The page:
• The Ascend Fund

Path to Parity: Why We're Starting with the States


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Women are more than half the population, but you wouldn’t know it by walking the halls of state capitols. Across the country, only one-third of state legislators are women, and less than 10% are women of color.


Current Women's Representation in State Legislatures

Data: Center for American Women in Politics


We know that when women lead, our nation is transformed. And yet, at the current rate of change, it could take women more than 100 years to reach political parity in the U.S. The Ascend Fund has a plan to close to the gender gap in state legislatures by 2050, not merely because it’s fair, but because it’s what’s smart.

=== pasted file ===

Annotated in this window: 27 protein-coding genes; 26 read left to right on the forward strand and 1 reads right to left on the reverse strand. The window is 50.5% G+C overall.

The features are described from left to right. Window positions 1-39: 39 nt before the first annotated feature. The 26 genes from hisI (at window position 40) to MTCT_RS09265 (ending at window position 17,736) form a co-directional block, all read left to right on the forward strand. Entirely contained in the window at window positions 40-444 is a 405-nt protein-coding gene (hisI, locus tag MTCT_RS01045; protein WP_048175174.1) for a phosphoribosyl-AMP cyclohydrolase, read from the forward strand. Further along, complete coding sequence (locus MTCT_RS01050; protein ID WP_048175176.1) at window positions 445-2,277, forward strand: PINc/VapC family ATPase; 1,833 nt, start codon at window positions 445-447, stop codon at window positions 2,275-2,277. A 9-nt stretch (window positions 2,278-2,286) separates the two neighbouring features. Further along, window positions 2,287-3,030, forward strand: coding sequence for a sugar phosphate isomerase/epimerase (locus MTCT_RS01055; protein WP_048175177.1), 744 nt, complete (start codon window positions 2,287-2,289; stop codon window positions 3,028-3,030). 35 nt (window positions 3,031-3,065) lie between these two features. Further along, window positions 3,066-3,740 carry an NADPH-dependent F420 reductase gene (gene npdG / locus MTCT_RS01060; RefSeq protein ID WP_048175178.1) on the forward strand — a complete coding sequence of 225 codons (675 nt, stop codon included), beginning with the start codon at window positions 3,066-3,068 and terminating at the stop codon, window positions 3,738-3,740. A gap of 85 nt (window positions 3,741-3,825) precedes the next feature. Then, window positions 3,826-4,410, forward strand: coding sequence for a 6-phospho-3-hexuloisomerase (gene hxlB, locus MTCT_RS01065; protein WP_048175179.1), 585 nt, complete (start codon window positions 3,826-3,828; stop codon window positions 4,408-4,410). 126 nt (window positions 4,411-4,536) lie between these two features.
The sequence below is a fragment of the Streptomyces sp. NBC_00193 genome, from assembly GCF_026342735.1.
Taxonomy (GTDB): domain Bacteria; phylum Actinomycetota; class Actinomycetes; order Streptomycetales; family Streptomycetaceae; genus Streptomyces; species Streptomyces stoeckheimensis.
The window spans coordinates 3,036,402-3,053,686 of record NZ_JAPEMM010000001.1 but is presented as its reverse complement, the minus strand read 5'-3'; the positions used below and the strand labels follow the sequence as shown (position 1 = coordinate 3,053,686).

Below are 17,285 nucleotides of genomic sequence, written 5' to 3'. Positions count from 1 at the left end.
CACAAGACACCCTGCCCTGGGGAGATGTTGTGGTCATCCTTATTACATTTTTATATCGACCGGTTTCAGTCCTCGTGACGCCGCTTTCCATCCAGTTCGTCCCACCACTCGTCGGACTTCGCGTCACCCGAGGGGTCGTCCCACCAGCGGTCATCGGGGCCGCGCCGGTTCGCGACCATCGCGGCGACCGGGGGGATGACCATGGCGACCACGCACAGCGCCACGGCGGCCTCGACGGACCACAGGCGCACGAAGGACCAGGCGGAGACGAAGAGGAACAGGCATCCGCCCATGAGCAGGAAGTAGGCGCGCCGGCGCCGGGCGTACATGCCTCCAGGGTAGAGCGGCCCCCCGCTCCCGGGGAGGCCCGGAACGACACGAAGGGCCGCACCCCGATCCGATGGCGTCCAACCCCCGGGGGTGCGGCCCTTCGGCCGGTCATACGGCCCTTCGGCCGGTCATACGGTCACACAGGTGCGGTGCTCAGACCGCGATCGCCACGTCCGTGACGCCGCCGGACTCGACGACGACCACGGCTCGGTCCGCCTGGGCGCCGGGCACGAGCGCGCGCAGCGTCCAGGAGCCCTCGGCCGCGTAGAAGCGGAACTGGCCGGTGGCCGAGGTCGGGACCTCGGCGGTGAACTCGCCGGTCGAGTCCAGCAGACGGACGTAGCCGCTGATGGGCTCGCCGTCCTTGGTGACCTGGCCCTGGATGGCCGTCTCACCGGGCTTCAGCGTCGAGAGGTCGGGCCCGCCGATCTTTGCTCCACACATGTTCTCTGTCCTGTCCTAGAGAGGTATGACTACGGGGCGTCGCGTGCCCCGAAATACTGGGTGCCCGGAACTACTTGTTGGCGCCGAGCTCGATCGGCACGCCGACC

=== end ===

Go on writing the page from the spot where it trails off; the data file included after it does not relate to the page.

Why States?


A lot of attention is paid to the 535 members of Congress who represent us in Washington, D.C. But given the partisan gridlock plaguing politics in our nation’s capital, our impact will be greater if we start with the states. Critical policy decisions are increasingly made by the 7,383 state legislators across the country. The bills passed at the state level also have a cascading influence across our communities and government, directly impacting the everyday lives of constituents in both positive and negative ways.


Why Women?